John told the doctor he needed to either get a letter stating he was unable to work or he needed a letter giving him medical clearance to work so he could go back to his old job. His doctor cleared him to work and provided a letter as well as told him he’s safe to work out as well. At the end of the appointment, as we were getting up to leave, he also told John he would likely be in complete kidney failure by the end of the year. My jaw dropped. Just a year before, John was told by a nephrologist at this same VA hospital that John likely had 7 years before he needed dialysis. I knew in that moment something was very wrong. My eyes were stinging and the tears began to fall. I told my husband we aren’t leaving here without all of his medical records.
After we gathered John’s medical records from the last year, we went back to the hotel and got ready to head out to dinner.
I sat there and read the records. I found his CT scan from the year before where it explained that two areas in his abdomen and chest area were dilated. I told John that. I explained that I’m pretty sure this was saying he had two aneurysms, not just one and that these were diagnosed a year ago. I was shaking. I was so scared and so confused. I went to the appointments with him and no one told us about these aneurysms. John encouraged me to put the medical records down and relax. This was supposed to be like a honeymoon for us. So he took me to Foley beach in South Carolina where we enjoyed a delicious meal and talked about our final wishes in the event that either of us died. We cried, we laughed, and we spent that night loving one another like we were running out of time.
John became very sick that night. He was up all night in agony and vomiting. He thought it was something he ate but I knew it was more. He had been experiencing abdominal issues for a while and I now believed it had something to do with the abdominal aortic aneurysm. I felt so helpless. I remember ordering devotional books for each of us. The one I ordered was called ‘100 days of Brave.’ God was calling me in that moment to be brave and courageous for what was about to come.
The next morning, John was still in so much pain. I drove home and he laid in the backseat in agony. I told him that if he wasn’t significantly better by the time we got home, he would be going straight to the hospital I worked at. As we entered Savannah, he was still so sick and reluctantly agreed to go. John was in triage and immediately brought back to a room. His EKG was abnormal and his blood pressure was high. They needed to to bring it down with IV medication and figure out what was going on with his heart. I fortunately had John’s medical records from the VA with me. I shared those and the ER doctor went through them and decided John should be admitted. The next doctor to see him was the Hospitalist, an incredibly kind man and very efficient doctor.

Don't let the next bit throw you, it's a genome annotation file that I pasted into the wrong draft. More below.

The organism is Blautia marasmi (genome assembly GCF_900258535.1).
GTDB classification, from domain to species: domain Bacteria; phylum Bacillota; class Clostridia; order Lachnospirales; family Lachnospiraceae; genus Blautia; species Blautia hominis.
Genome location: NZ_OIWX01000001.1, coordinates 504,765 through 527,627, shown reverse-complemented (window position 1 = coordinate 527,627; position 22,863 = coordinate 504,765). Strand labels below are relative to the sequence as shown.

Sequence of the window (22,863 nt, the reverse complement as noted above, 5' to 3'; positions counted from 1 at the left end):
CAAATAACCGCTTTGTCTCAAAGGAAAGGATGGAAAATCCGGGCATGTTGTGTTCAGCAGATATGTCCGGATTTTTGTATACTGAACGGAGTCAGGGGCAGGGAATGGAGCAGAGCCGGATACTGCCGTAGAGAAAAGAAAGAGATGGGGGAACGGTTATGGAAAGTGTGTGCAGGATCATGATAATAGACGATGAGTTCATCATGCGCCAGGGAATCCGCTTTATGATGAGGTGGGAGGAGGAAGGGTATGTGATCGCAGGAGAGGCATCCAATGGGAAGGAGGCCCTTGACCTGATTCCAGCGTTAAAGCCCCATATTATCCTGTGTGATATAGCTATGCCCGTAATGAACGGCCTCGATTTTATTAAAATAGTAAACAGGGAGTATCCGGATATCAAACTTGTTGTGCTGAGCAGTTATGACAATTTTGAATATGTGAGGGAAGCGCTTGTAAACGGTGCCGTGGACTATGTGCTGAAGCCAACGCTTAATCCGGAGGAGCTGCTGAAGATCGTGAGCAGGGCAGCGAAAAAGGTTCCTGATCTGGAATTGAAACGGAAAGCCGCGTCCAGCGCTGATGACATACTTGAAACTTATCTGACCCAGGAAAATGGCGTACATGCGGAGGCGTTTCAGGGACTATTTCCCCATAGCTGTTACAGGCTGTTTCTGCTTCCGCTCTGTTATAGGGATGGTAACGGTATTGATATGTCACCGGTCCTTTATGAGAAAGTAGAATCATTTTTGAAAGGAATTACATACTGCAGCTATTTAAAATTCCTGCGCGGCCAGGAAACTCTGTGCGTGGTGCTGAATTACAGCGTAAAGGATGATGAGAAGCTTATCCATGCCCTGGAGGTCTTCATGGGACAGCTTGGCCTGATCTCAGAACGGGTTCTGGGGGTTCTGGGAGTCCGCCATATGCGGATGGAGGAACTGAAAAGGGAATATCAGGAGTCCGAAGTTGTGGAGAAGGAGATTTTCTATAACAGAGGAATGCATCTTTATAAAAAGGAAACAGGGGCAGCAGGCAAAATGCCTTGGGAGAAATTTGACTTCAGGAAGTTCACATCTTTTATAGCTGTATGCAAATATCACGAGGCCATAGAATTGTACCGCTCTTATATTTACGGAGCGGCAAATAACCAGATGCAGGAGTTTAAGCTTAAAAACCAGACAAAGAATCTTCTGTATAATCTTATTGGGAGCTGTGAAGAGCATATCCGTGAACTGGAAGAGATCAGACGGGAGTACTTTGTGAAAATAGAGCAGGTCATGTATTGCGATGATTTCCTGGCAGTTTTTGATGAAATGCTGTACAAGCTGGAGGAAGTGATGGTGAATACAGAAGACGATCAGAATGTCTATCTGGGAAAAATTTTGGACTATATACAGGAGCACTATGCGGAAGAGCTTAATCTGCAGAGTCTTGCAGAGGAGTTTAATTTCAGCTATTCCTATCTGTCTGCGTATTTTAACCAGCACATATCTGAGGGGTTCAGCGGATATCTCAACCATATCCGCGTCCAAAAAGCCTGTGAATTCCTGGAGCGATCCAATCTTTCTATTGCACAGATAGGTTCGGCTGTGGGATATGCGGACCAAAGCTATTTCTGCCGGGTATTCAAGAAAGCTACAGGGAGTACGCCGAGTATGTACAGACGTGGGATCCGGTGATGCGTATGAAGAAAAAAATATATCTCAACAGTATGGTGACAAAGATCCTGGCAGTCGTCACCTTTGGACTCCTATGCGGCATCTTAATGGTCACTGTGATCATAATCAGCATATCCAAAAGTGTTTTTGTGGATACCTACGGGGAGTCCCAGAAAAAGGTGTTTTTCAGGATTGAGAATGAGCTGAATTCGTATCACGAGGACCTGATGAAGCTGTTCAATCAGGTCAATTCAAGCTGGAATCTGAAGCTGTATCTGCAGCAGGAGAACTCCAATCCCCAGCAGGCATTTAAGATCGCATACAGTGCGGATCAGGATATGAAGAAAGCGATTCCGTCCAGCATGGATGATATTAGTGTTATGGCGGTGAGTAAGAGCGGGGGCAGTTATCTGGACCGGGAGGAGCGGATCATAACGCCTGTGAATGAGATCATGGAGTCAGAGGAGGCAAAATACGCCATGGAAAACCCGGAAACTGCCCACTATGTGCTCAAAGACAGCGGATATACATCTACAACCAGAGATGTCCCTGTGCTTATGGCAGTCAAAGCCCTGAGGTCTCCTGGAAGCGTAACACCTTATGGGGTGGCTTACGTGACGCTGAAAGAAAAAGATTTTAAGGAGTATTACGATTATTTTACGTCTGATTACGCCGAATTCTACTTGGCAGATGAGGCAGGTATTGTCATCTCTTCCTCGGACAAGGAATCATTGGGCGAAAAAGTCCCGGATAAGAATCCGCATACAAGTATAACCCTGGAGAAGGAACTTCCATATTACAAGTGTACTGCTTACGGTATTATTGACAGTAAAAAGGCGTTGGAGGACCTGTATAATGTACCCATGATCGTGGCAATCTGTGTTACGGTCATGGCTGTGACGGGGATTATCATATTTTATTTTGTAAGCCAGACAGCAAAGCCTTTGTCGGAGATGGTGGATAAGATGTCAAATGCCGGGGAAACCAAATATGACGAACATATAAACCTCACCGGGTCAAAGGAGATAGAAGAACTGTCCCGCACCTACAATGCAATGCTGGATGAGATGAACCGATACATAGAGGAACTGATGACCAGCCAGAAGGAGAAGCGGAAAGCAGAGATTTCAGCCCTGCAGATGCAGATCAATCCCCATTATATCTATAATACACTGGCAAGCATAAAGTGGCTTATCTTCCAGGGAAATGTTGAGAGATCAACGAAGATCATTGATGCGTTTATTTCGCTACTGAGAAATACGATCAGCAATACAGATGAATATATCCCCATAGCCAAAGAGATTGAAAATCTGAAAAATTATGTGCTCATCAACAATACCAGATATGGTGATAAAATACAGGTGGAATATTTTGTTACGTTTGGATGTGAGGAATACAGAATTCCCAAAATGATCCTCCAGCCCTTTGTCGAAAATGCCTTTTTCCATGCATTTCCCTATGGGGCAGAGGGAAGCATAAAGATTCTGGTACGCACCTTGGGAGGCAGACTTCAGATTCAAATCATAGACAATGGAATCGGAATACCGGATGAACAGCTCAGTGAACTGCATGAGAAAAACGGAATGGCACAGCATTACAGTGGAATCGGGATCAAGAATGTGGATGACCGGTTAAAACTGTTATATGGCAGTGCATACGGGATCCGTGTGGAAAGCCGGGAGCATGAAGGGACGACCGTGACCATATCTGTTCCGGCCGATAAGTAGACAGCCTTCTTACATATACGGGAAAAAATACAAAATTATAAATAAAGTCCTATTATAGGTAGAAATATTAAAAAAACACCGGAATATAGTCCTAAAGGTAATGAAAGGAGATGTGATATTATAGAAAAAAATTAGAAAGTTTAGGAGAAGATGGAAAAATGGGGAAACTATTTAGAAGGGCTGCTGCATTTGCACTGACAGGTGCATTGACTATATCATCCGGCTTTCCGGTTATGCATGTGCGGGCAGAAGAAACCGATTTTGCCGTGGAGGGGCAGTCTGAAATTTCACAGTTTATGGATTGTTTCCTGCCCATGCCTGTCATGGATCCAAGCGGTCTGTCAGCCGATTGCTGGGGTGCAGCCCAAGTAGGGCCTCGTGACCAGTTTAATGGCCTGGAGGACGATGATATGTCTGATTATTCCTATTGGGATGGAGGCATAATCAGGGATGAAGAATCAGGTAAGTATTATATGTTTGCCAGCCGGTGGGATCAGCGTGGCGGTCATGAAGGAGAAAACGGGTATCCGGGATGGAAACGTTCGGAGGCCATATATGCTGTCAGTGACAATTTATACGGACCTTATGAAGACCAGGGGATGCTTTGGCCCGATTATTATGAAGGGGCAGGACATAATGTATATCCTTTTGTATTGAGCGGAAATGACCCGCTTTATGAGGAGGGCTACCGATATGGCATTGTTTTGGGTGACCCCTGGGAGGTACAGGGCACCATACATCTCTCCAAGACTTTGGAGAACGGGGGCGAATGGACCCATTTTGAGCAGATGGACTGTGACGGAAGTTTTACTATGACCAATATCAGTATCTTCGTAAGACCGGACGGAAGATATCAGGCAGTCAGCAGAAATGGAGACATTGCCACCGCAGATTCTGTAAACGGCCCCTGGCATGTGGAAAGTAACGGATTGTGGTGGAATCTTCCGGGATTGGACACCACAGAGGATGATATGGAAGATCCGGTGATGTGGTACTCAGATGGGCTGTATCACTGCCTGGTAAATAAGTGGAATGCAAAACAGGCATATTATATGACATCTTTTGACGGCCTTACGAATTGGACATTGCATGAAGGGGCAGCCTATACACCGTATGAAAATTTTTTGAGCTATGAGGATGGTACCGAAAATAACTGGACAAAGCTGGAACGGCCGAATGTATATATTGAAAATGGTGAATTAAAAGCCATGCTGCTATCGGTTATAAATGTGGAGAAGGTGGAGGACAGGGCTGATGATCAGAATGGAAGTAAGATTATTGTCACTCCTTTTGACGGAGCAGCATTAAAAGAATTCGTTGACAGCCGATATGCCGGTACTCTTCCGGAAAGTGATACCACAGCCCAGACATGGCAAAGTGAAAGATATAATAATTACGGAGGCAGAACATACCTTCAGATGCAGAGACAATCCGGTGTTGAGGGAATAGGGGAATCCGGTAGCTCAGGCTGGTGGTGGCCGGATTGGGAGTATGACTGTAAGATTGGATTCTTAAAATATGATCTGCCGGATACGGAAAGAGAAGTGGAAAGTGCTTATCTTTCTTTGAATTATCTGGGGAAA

He was amazed at the size of the aneurysms. He showed the us X-ray and it was like his entire chest and abdomen were filled with them. They were huge and had grown bigger than they’d ever recommend to grow. Usually surgery is done before they reach 5 Centimeters and he had one abdominal aortic aneurysm over 5 centimeters and a thoracic aortic aneurysm measuring around 7 centimeters. He also had a murmur he was concerned about that he had never been made aware of before.
I stepped out of the room and asked the doctor what would happen. He told me that the next 48 hours were crucial. I now knew this was way more than just a ‘stent.’ I went home to take care of my children, so thankful that John was finally getting the care he needed.
That night was another sleepless night though. I had friends staying at the house so I could go back and forth to the hospital so I went and visited him in the middle of the night. I prayed with him and loved on him. He was nervous but also so full of hope.